Man sentenced for scamming and robbing seniors in Southeast Baltimore

From the Baltimore CIty State’s Attorney’s Office

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For his involvement in a robbery scheme targeting senior citizens last summer, James Pasco was sentenced this week to 50 years in prison with all but 11 years suspended followed by five years of probation. As a condition of probation, Pasco must repay his victims in full.

“I am dedicated to the protection of our most vulnerable citizens, including our seniors, and I will aggressively prosecute those who choose to prey on our elderly or any others susceptible to exploitation,” State’s Attorney Gregg L. Bernstein said.

During the summer of 2012, Pasco preyed on the city’s elderly community with a plot about unpaid bills. He and allegedly others called various seniors on the phone, posing as representatives of either the government or a local utility company. The victims were behind on their bills and would face eviction if they did not pay cash to a collector who would be coming to their homes, the caller would report. Some of the victims simply paid without immediately recognizing the ruse. In other instances, perpetrators resorted to violence to obtain the money.

Pasco, 29, pled guilty last month to 14 criminal counts—including burglary, robbery, and fraud of a vulnerable adult—for taking part is six separate incidents, which are as follows:

On June 13, a 73-year-old resident in the 1200 block of Glyndon Ave. received a call indicating that she owed back taxes and that a male collector would visit to receive payment.

The victim made the payment but later realized what had happened and filed a report with police.

On July 24, someone broke into a house in the 2400 block of Hudson St., dragged the 78-year-old occupant out of bed and down two flights of stairs, and robbed him of at least $1,000.

On August 11, a 95-year-old woman received the first in a series of related phone calls. She was accused of failing to pay property taxes for 2012. If she didn’t make a payment of $1,906 in cash, she would be evicted, the caller warned. The victim said she could not produce the entire sum in so short of a time, adding that she had roughly $1,000 in her house.

Some time later, a man entered her unlocked front door, assaulted her, and demanded the money. The victim directed him to the cash.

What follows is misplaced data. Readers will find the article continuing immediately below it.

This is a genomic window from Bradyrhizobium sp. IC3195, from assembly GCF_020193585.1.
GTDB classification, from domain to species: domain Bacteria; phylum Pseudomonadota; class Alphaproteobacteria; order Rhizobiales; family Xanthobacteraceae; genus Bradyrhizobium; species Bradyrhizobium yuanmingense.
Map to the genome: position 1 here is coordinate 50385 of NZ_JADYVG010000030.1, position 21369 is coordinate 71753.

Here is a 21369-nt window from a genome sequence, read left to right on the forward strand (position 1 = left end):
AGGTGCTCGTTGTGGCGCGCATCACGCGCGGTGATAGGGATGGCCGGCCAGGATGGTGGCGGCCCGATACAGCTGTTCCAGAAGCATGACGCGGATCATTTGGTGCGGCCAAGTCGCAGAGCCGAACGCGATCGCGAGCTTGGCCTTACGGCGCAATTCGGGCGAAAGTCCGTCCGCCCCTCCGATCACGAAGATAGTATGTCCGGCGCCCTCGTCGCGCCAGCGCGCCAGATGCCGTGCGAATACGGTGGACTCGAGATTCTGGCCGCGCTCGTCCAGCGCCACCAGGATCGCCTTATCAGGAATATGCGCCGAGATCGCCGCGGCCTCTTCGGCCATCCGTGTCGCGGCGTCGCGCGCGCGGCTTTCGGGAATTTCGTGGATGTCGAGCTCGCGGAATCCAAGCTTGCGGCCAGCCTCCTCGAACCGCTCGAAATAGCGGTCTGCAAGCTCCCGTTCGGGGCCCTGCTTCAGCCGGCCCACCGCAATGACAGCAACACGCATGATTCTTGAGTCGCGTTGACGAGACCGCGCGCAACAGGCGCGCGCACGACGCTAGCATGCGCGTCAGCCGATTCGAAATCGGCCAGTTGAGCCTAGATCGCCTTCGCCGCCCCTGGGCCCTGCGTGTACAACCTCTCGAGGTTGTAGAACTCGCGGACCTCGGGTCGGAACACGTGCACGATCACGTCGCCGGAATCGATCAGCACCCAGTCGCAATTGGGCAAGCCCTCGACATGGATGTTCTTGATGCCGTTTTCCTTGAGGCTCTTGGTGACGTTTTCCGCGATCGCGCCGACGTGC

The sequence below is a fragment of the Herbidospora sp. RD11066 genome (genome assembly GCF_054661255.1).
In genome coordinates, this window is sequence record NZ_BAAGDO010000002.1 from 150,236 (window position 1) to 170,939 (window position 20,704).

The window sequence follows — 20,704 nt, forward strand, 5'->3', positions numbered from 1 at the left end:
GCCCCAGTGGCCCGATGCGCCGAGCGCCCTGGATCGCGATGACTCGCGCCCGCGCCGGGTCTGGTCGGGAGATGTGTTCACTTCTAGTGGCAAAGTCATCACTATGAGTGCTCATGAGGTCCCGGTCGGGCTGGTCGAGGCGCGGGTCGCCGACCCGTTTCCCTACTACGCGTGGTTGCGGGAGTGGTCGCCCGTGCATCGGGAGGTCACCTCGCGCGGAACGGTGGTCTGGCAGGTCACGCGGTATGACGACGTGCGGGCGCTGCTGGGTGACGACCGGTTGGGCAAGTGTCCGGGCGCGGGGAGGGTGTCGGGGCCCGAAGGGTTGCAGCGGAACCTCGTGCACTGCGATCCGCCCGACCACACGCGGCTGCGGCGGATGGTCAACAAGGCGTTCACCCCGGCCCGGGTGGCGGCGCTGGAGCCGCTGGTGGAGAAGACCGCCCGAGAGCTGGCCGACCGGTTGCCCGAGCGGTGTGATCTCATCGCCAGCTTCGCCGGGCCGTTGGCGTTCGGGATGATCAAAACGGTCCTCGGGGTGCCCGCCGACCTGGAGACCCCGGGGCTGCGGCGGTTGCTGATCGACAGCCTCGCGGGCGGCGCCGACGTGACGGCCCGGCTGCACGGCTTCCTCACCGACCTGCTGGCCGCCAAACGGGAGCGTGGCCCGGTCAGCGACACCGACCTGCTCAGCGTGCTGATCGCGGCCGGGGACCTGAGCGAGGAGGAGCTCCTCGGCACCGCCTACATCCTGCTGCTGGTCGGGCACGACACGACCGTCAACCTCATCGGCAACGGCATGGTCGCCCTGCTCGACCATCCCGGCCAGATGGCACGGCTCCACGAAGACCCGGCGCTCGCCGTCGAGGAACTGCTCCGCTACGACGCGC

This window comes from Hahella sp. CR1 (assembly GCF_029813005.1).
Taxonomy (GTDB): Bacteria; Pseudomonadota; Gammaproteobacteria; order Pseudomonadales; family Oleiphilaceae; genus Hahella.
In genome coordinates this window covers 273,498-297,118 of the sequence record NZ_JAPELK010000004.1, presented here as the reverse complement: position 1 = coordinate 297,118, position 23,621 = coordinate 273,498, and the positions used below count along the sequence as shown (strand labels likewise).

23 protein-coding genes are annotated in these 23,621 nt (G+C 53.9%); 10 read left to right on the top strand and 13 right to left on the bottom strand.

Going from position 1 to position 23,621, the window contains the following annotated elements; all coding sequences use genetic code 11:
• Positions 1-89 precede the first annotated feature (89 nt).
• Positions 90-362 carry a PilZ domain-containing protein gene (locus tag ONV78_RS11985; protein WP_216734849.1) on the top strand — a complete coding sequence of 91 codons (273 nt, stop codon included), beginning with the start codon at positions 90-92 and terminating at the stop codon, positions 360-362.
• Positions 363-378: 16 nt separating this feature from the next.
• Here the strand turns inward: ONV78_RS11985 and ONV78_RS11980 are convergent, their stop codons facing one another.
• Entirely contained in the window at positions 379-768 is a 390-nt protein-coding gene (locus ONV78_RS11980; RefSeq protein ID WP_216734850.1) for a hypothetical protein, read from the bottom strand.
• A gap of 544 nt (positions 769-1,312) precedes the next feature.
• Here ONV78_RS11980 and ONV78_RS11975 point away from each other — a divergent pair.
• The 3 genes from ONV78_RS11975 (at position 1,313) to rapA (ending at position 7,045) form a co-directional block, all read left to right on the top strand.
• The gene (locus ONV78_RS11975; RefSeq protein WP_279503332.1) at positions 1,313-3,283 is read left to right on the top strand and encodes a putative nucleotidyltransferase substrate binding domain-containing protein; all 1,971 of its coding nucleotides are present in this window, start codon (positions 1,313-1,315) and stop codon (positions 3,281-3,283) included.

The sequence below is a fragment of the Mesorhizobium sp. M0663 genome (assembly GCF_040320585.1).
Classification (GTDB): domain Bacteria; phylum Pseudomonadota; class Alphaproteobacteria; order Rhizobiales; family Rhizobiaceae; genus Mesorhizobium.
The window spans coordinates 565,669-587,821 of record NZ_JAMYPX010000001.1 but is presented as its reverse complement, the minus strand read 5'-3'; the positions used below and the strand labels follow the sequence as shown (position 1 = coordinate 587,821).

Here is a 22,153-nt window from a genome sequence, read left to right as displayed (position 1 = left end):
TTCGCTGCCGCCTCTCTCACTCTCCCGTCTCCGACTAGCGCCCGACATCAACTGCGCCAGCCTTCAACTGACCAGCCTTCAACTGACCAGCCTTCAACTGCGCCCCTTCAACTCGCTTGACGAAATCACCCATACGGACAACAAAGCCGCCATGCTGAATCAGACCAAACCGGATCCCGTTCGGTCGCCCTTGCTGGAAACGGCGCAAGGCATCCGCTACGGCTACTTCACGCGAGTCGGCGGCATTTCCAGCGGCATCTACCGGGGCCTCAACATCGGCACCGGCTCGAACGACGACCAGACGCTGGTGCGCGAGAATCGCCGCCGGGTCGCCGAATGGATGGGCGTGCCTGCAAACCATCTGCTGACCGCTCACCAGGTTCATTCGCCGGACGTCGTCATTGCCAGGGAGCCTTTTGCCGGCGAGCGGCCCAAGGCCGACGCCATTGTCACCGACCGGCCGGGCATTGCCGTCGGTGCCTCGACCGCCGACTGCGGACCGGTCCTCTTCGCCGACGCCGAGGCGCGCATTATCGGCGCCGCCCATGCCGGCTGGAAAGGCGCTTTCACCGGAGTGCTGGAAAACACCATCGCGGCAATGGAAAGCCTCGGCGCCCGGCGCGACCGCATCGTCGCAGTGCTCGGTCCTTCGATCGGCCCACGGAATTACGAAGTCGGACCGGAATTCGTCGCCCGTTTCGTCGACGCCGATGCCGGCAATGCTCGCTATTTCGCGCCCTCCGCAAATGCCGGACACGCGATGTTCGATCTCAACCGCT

On August 13, a married couple residing in the 500 block of Umbra St. began receiving calls about unpaid taxes and the threat of eviction should they be unwilling or unable to fulfill their obligation. They put together $1,000 on their coffee table. The “collector,” when asked for identification, pushed the 80-year-old man and the 79-year-old woman to the ground and made off with the cash.

On August 18, a 93-year-old man in the 3100 block of Foster St. received a call threatening him with eviction should he fail take care of an unpaid property tax bill. That same night, someone attempted to break into his home. He reported the incident to police. The very next evening, the same individual tried to break in again. A witness observed the attempt and reported it to the police.

On August 19, someone broke into a home in the 3100 block of Foster St., covered the face of a sleeping 90-year-old man, and demanded his cash. He directed him to savings of roughly $10,000.

Michael Fields, 34; Sierra McCoy, 27; Vaneka Powers, 32; and Christopher Pasco, 32, were also charged by a Baltimore Grand Jury in November 2012 for allegedly taking part in one or more of the robberies.

Christopher Pasco—James Pasco’s brother—is scheduled for trial on June 4, 2013. He is charged with burglary, robbery, theft, and obtaining the property of a vulnerable adult, among other counts.

McCoy and Powers are scheduled for trial on July 5, 2013. Both are charged with burglary, robbery, theft, and obtaining the property of a vulnerable adult, among other counts.

Michael Fields pled guilty last month to conspiracy theft of between $10,000 and $100,000 and received three years of probation.

Assistant State’s Attorney Jennifer Hastings prosecuted both James Pasco and Michael Fields.

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